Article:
Decoding loneliness

Published: Jan 10, 2020, 07:00 IST | Prachi Sibal | Mumbai

A new podcast discusses the country's growing problem with isolation in no-holds-barred fashion

What is it that makes cities, dense melting pots of civilisation, prone to loneliness? What is loneliness? What are its physical manifestations? The first episode of a new podcast, Lost Connections that was released on December 24, attempts to answer these questions and address this growing concern. Produced by The Curio-City Collective, a learning ecosystem, hosts Deepika Khatri and Arpita Joshi (both directors at the organisation) speak to city-dwellers about well-being, once every fortnight.

Arpita Joshi

In its first episode, content producer Sonia Thomas and journalist Sandhya Menon speak about their own experiences. The episode aptly begins with a quote from Olivia Laing’s The Lonely City, ‘What does it feel like to be lonely? It feels like being hungry: like being hungry when everyone around you is readying for a feast. It feels shameful and alarming, and over time these feelings radiate outwards, making the lonely person increasingly isolated, increasingly estranged.’ There on, it continues to break it down for listeners — the feeling, its implications and the means to deal with it.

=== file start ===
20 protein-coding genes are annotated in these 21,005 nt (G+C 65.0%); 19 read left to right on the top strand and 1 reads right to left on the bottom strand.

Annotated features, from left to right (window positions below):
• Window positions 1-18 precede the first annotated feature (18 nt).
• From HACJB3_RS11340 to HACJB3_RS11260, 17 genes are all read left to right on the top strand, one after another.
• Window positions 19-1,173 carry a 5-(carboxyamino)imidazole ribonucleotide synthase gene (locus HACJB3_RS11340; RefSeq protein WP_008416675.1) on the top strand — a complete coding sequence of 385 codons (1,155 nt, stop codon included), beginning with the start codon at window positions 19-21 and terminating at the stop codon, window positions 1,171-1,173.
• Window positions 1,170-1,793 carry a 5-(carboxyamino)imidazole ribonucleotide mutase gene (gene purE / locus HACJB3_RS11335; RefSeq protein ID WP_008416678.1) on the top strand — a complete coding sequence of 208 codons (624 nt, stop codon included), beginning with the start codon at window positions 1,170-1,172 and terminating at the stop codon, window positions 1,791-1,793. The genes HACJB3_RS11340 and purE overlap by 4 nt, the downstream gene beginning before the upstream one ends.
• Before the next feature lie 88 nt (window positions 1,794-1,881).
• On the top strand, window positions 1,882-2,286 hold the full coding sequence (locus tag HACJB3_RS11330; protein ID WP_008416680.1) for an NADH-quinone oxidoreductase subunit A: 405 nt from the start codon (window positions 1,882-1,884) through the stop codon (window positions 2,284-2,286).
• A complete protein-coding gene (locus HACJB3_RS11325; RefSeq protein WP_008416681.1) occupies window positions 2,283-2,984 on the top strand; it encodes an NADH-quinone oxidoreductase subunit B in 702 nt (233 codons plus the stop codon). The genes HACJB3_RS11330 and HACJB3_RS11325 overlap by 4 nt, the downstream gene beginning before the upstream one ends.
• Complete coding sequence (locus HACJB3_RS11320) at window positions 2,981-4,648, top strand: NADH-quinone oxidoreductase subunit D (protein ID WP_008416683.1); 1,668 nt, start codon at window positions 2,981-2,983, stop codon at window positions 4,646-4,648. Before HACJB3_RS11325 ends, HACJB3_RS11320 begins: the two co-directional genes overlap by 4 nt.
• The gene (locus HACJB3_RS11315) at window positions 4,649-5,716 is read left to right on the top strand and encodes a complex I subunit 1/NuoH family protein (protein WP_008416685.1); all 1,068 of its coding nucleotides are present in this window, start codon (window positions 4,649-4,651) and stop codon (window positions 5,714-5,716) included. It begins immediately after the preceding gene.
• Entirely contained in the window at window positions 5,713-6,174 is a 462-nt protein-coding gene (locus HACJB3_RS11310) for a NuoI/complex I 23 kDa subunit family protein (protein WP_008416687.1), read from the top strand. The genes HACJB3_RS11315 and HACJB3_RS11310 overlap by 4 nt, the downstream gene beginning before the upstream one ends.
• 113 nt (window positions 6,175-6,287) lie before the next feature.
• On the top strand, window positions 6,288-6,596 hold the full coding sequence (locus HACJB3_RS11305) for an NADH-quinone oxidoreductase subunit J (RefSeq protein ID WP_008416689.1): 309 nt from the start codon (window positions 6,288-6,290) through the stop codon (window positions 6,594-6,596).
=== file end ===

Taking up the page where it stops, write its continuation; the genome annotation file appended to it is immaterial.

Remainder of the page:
Arpita Khatri

The format begins as an interview, with the free-flowing conversation only being interrupted by snappy mid-sentence edits. There are poignant moments when Menon (Bangalore-based) speaks of her condition with regard to the city and Thomas, a Mumbaikar, talks of the sea and her relationship with it. Cities, Menon says, despite being densely populated, are capable of magnifying the condition. This is what lies at the heart of the episode.

In the last section, Thomas and Menon discuss the role of the Internet with regard to the condition. What it lacks in structure, Lost Connections makes up for in information. We only wish it didn’t end as abruptly and had more content on available resources instead of turning listeners to a tab on the website.

The next episode will feature Aparna Joshi and Tanuja Babre of Initiating Concern for All (iCALL) by the School of Human Ecology, Tata Institute of Social Sciences, Mumbai.


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